DOLE to lead crackdown on illegal foreign workers in offshore gaming firms

DOLE to lead crackdown on illegal foreign workers in offshore gaming firms

By: - Reporter / @jovicyeeINQ
/ 03:49 PM November 18, 2018

The Department of Labor and Employment (DOLE) will lead an interagency task force that will verify and ensure that only foreigners with valid work permits are here in the country, nearly two months after the Senate sounded the alarm on the supposed spike in the number of foreign workers today, particularly those from China.

According to Dominique Tutay, head of DOLE’s Bureau of Local Employment, the task force that is expected to be rolled out within the month will specifically look into the employment situation of the accredited Philippine Offshore Gaming Operators (POGOs) in Metro Manila, and Clark and Subic in Pampanga province.

She noted that this was because they suspect that some foreign workers employed by the POGOs either do not possess alien employment permits (AEPs) or were only issued a visitor’s visa.


For a foreigner to legally work in the country, he or she must secure from DOLE an AEP, which will only be issued if there is no Filipino willing or competent enough to do the job being offered to him or her.


However, foreigners still get to work here even without an AEP since agencies such as the Department of Justice (DOJ), Bureau of Immigration (BI), the Department of Environment and Natural Resources’ Mines and Geosciences Bureau, as well as the Professional Regulatory Commission also issue special work permits. In the case of the BI, this permit can be renewed once for another three months.

“That’s why when we review the rules, we will be pushing for a joint memorandum circular saying that special work permits issued by the BI [will be given] only once, and only to a specific category. The rest should be given an alien employment permit,” Tutay told reporters in an interview.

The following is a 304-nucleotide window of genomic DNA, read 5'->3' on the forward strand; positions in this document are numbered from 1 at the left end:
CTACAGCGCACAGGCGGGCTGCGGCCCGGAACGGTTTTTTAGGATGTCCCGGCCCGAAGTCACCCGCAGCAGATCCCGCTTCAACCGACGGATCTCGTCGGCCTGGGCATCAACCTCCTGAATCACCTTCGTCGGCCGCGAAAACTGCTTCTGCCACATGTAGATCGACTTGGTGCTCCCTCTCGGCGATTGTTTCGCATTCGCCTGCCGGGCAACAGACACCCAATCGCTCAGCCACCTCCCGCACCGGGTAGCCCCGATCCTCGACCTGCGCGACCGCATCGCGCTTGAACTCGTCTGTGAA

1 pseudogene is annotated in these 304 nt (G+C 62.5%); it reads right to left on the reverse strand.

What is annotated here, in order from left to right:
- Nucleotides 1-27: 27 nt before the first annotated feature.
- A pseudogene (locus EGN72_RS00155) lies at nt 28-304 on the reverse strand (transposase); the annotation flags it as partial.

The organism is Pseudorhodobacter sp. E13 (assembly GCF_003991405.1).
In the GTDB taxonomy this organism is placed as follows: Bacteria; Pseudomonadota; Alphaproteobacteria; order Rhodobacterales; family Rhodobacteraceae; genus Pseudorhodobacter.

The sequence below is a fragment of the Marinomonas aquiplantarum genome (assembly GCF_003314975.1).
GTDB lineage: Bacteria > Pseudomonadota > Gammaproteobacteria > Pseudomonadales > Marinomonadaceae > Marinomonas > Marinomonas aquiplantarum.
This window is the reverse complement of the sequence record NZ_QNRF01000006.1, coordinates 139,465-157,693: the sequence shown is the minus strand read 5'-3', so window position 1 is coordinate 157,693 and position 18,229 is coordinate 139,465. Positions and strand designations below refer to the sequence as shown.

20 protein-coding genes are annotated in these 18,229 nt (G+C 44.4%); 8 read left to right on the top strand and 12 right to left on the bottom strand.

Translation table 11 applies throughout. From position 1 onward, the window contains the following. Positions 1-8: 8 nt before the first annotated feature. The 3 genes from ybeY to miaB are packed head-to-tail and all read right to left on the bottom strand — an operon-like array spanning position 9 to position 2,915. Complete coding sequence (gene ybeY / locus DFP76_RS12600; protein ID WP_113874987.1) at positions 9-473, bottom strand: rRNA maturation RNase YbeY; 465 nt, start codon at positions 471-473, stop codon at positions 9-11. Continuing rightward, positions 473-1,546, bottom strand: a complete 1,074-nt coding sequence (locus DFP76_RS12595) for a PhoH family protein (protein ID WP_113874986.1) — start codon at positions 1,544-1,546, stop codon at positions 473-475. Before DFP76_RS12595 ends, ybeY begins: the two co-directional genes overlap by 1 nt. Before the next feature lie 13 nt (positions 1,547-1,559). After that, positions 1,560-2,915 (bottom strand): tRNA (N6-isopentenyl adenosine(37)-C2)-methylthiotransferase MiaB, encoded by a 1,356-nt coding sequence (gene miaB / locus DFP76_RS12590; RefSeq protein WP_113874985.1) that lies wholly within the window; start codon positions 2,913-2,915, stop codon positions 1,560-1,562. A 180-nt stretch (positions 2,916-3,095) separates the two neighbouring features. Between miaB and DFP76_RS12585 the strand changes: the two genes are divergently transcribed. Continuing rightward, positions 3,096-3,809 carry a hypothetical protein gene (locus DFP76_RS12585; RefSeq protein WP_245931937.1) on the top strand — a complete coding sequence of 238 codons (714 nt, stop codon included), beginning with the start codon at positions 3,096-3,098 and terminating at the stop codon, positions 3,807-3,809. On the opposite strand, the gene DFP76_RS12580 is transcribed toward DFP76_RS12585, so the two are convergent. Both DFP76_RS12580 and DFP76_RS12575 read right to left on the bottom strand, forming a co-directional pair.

During DOLE’s budget hearing in September, Sen. Franklin Drilon expressed alarm over the supposed influx of Chinese workers in the country, which he said deprives Filipinos the chance to be gainfully employed.

Based on DOLE’s recent data, close to 116,000 AEPs were issued throughout the country since 2015.

Almost 52,000 of these AEPs were given to Chinese nationals engaged in such sectors as manufacturing, information and communications, and administrative and support services.

But Drilon said then that he learned from “industry people” that there are now around 400,000 foreign workers in Metro Manila alone, a third of which are supposedly in Parañaque’s Entertainment City.


While he did not provide an estimate as to the number of Chinese workers here, he said that these workers are allegedly hired by POGOs and business process outsourcing firms.

Drilon also reminded DOLE of the country’s experience in November 2016, when authorities found only 235 Chinese nationals with valid AEPs out of the 1,300 Chinese nationals who were arrested in the raid on an online gaming venture at Fontana Leisure Parks and Casino in Pampanga.

Through the task force—to be composed of officials from DOLE, DOJ, BI, Philippine Amusement and Gaming Corp. (Pagcor), Subic Bay Metropolitan Authority, Clark Development Corp. and the Philippine Economic Zone Authority—Tutay said that they would be able to harmonize government’s policies on foreign workers.

She added that it will also help put in place a mechanism where POGOs to be accredited by Pagcor, especially those catering to the Chinese market, would be required to set up a training institution for new hires.

“They are saying that [for workers to be hired] they should know how to speak Mandarin or able to read Chinese characters, so why not build the skills of the Filipino workers if there is really a market in this industry. The training forms part of their corporate social responsibility,” Tutay said.

She noted that they are also coordinating with Pagcor for a provision where it will revoke the license to operate of any POGO found to be in violation of employment rules, especially on the hiring of foreigners. As of September, there are 57 POGOs accredited by Pagcor.

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As for aid projects, Tutay clarified that the sponsoring government is allowed under the law to bring in their own nationals so Filipino workers can “learn the design and technology that is being introduced to the country.” She pointed out though that the number of foreign workers in such projects is still limited to just 20 percent of the entire workforce. /je

TAGS: DOLE, Features, Foreign Workers, task force

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